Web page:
Hands On: Glove-Making CEO Cleans Up Processing Industries

Eagle Protect founder Ardagh investigates U.S. manufacture of pristine gloves for food and medical processing.

Late last month, President Biden signed an executive order calling for greater resilience in U.S. supply chains for a variety of essential products ranging from personal protective equipment to semiconductor chips. Steve Ardagh is ready to step into the breach with what he calls the cleanest disposable gloves in the world.

Ardagh is CEO of Eagle Protect PBC, which ships pristine gloves into the United States for food and medical manufacturers and now is scouting the possibility of stateside factories that would fit into Biden’s plan for reducing American dependence on Asian suppliers of important stuff.

“We’re working on a project for a nitrile-glove factory that would be set up in the United States to supply government organizations,” Ardagh told Chief Executive about his company that was founded in New Zealand and now is based in South Lake Tahoe, California. “But that may not be a long-term answer, because realistically you can’t produce gloves in the U.S. like you can in Malaysia or China.

“So we are focusing on a way to provide hyperlocal supplies of gloves as PPE, in early conversations with people like the University of California-Davis to use modern technologies such as 3D printing and materials science, to produce protective barriers locally. That could go right down to the level of being based at a food plant.”

If he were able to navigate Eagle Protect into a position as a preferred domestic manufacturer of disposable gloves, it would be at least the second time Ardagh has jumped on the manufacturing zeitgeist and massaged out a profitable outcome.

He founded Eagle Protect in New Zealand 13 year ago to supply disposable gloves to the island nation’s food industries, which account for about half of its GDP. His company now supplies about 80 percent of that sector in New Zealand, Ardagh said, and in 2016 he turned his sights to the U.S.

Ardagh’s essential proposition is to solve the problem of contaminated gloves in the food and medical industries. Foodborne illnesses remain a huge scourge in the U.S. and worldwide despite decades of government and industry attention to the problem. And, of course, production of PPE suddenly came into focus amid Covid-19.

Disposable gloves used in food-processing plants or by food handlers, or in health-care uses, aren’t legally required to be clean, Ardagh said. “People think when you open a box of gloves for some reason they should be clean and safe,” he said. “Gloves are a Zone 1 food-safety item, at the same level as a pair of tongs or a surface used for cutting. But there’s no legal requirement for gloves to be clean” in the United States or in New Zealand and the many other countries that follow U.S. Food & Drug Administration protocols.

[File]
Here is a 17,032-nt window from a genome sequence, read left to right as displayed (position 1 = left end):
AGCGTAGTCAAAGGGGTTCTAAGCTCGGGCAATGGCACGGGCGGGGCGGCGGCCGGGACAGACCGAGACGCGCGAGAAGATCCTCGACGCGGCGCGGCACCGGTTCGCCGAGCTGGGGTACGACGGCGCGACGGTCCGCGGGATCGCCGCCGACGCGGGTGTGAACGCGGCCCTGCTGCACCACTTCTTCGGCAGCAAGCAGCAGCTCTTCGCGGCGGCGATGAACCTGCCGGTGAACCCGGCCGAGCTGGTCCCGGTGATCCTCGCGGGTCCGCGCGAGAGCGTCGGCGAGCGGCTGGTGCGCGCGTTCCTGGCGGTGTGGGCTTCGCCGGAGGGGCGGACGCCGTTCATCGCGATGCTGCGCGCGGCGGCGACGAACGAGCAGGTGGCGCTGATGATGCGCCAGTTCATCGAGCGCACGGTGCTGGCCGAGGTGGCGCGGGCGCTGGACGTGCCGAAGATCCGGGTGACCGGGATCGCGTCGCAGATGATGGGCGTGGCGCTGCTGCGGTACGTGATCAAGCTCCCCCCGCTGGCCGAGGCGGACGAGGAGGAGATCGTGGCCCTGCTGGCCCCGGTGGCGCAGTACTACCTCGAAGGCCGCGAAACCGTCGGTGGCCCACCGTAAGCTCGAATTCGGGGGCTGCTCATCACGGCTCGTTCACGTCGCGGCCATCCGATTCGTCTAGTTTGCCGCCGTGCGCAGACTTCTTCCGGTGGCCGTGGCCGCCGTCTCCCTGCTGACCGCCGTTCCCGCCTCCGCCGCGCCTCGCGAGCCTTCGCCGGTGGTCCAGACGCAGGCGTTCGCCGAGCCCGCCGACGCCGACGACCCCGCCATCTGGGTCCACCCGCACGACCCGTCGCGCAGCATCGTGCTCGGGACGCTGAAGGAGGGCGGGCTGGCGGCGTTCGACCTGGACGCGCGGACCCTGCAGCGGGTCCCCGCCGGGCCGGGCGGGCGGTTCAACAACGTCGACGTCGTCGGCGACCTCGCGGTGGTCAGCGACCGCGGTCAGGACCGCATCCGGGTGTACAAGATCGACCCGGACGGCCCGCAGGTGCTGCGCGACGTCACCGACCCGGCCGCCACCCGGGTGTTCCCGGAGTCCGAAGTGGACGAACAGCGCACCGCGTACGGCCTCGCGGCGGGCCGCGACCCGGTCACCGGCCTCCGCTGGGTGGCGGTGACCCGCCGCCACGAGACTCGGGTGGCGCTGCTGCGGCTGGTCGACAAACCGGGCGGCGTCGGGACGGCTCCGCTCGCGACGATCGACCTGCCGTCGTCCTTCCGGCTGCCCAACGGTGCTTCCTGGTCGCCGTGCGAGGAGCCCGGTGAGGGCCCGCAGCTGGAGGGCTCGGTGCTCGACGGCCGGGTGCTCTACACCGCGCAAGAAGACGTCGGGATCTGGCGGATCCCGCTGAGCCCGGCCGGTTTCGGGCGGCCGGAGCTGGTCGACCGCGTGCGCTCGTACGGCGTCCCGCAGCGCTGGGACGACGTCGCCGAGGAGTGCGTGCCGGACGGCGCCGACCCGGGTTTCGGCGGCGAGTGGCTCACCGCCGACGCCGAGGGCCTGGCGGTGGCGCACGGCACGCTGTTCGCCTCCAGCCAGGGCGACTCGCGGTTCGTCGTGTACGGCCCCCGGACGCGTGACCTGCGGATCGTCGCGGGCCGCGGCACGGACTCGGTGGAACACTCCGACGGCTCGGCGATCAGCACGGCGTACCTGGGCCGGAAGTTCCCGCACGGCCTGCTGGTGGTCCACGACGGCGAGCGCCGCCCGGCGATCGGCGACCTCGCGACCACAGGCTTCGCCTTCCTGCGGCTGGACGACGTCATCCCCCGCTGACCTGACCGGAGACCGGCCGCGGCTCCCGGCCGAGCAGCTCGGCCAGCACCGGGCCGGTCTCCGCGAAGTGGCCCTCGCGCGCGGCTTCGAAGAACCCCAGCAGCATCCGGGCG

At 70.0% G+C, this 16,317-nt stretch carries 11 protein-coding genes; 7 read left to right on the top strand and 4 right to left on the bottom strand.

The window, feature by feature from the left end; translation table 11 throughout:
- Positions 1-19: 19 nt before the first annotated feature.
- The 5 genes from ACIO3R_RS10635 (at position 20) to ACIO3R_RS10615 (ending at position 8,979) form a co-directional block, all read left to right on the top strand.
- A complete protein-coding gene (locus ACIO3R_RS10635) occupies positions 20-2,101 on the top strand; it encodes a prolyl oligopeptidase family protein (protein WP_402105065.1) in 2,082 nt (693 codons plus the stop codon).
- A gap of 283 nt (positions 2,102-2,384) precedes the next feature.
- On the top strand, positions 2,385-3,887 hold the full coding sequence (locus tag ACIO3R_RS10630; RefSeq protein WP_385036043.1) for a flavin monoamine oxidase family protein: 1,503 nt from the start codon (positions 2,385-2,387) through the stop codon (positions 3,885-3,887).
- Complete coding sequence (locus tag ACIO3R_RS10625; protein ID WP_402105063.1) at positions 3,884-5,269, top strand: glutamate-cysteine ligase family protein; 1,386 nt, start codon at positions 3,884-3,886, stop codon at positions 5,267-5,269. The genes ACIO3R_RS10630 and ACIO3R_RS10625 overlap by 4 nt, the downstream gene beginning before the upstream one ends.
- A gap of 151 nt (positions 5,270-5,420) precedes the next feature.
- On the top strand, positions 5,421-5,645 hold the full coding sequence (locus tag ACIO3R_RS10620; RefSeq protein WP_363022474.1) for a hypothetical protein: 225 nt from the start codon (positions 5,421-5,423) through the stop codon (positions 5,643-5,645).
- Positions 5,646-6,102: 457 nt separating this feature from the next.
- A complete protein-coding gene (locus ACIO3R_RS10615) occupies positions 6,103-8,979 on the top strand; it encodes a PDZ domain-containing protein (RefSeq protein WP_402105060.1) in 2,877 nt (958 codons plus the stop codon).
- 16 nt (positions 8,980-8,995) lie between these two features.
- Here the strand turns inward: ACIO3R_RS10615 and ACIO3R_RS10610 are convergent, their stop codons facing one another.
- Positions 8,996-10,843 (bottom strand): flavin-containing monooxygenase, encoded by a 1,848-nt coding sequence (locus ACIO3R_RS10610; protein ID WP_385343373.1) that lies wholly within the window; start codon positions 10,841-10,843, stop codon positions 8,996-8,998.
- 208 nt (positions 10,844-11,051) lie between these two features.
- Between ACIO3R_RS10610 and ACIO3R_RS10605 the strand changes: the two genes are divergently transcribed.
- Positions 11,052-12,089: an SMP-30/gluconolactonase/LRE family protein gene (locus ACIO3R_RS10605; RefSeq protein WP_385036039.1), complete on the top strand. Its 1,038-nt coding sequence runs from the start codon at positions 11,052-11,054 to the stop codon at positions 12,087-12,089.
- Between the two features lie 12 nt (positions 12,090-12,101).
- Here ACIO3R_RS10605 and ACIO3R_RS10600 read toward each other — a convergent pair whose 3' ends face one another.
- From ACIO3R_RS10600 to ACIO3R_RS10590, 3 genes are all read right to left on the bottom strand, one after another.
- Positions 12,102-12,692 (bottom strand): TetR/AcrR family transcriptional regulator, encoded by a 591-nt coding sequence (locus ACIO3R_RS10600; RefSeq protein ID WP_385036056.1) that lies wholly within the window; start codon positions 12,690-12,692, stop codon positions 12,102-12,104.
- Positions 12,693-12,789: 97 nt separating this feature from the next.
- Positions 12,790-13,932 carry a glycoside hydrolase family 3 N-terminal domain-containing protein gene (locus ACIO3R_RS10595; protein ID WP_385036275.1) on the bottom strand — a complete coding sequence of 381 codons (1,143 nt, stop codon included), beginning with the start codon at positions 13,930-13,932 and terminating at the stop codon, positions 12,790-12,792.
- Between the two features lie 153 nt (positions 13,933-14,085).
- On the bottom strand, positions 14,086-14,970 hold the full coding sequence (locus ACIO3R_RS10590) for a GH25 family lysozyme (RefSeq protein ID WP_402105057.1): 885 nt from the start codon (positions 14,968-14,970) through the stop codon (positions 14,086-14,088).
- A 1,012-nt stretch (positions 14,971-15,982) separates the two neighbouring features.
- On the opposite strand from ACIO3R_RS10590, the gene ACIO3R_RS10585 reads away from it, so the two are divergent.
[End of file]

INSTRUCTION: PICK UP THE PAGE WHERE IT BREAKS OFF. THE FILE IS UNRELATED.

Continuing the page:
“They must have certain physical properties, and there are requirements so they don’t leach chemicals into food. But there are no checks for cleanliness for gloves.”

Ardagh teamed with Barry Michaels, a Florida-based microbiologist and consultant, to check 26 brands of disposable gloves coming into the United States, mostly from Asian manufacturers. They found “260 types of bacteria, feces, mold, fungus and skin cells,” Ardagh said. “There were lots of food-spoilage bacteria and pathogens and some human bacteria like e. coli.

Also problematic, Ardagh said, is that “natural” gloves often include chemicals such as butadiene, a suspected carcinogen that is on California’s Proposition 65 list of problematic substances. Latex gloves cause allergy problems.

So Eagle Protect’s gloves are made of nitrile, a synthetic co-polymer, in factories in China, Malaysia and Thailand. The company hired a manufacturer-audit organization, and Ardagh personally visits every factory. Eagle Protect now uses mass spectrometry to make sure its suppliers are shipping the actual gloves it’s ordered.

“We arrived in the U.S. with the mission of saving the world one glove at a time,” Ardagh said. “The food industry certainly needs it. And the pandemic has helped us accelerate and focus on medical as well.”


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